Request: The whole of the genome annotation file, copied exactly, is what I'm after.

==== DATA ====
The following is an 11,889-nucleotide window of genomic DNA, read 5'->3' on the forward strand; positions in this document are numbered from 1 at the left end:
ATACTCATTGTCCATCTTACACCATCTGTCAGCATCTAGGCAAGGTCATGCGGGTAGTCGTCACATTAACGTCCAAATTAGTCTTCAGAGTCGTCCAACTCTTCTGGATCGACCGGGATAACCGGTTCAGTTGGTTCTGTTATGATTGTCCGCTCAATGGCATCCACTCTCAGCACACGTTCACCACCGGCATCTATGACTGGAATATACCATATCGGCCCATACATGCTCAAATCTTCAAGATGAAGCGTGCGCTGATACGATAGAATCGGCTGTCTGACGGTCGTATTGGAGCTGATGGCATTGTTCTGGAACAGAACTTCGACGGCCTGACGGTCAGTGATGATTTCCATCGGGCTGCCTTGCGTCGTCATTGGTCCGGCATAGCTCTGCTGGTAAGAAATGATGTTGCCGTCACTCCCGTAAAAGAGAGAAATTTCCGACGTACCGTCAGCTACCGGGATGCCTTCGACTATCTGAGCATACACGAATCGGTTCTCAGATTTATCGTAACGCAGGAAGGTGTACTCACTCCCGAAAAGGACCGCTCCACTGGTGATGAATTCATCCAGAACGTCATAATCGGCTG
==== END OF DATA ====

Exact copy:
The following is an 11,889-nucleotide window of genomic DNA, read 5'->3' on the forward strand; positions in this document are numbered from 1 at the left end:
ATACTCATTGTCCATCTTACACCATCTGTCAGCATCTAGGCAAGGTCATGCGGGTAGTCGTCACATTAACGTCCAAATTAGTCTTCAGAGTCGTCCAACTCTTCTGGATCGACCGGGATAACCGGTTCAGTTGGTTCTGTTATGATTGTCCGCTCAATGGCATCCACTCTCAGCACACGTTCACCACCGGCATCTATGACTGGAATATACCATATCGGCCCATACATGCTCAAATCTTCAAGATGAAGCGTGCGCTGATACGATAGAATCGGCTGTCTGACGGTCGTATTGGAGCTGATGGCATTGTTCTGGAACAGAACTTCGACGGCCTGACGGTCAGTGATGATTTCCATCGGGCTGCCTTGCGTCGTCATTGGTCCGGCATAGCTCTGCTGGTAAGAAATGATGTTGCCGTCACTCCCGTAAAAGAGAGAAATTTCCGACGTACCGTCAGCTACCGGGATGCCTTCGACTATCTGAGCATACACGAATCGGTTCTCAGATTTATCGTAACGCAGGAAGGTGTACTCACTCCCGAAAAGGACCGCTCCACTGGTGATGAATTCATCCAGAACGTCATAATCGGCTG